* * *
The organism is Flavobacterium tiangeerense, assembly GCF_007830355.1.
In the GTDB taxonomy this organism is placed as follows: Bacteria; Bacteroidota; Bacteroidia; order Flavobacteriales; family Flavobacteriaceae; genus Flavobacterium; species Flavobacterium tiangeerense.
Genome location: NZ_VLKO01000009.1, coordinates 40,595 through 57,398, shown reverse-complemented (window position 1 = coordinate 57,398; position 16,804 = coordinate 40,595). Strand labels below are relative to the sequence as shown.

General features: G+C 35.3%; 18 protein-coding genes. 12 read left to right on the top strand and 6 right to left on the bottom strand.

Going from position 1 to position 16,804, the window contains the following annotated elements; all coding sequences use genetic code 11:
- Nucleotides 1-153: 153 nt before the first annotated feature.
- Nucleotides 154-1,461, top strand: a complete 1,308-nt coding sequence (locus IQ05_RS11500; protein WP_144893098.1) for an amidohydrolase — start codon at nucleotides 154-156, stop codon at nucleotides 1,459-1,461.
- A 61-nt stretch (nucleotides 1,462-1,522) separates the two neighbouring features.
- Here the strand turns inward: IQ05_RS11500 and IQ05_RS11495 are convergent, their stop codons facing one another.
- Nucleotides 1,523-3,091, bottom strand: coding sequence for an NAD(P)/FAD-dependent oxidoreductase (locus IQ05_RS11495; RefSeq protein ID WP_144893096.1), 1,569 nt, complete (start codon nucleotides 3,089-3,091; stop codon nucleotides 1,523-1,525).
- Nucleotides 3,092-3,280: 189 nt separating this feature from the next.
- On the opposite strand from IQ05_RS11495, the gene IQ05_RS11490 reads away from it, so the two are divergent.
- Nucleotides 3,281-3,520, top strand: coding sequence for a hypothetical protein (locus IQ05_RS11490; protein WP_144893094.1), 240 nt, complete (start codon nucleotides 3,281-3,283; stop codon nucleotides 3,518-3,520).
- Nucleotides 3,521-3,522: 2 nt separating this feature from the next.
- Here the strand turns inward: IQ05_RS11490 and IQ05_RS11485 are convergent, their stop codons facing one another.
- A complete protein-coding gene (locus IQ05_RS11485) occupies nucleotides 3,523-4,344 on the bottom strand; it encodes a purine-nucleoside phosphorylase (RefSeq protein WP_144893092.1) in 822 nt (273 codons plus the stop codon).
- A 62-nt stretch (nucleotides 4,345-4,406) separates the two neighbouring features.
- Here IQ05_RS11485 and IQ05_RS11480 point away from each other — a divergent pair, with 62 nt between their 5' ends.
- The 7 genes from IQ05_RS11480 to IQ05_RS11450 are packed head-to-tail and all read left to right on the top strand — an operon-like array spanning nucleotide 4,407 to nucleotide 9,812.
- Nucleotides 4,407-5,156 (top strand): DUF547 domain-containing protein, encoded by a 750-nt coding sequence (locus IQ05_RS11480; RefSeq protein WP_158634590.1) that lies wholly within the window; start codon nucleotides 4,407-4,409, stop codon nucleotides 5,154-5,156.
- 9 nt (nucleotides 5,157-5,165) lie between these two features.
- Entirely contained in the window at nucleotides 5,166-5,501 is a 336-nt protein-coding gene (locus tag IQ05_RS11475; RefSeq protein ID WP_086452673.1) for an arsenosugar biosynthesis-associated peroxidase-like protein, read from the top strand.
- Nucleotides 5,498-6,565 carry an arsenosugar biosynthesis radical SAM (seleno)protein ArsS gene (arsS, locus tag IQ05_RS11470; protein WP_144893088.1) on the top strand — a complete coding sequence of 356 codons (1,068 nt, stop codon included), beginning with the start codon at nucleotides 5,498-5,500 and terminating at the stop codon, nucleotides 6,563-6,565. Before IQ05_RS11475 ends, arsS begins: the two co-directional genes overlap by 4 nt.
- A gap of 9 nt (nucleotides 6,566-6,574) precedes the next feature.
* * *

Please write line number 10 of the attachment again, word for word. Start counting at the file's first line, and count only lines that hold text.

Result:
- Nucleotides 1,523-3,091, bottom strand: coding sequence for an NAD(P)/FAD-dependent oxidoreductase (locus IQ05_RS11495; RefSeq protein ID WP_144893096.1), 1,569 nt, complete (start codon nucleotides 3,089-3,091; stop codon nucleotides 1,523-1,525).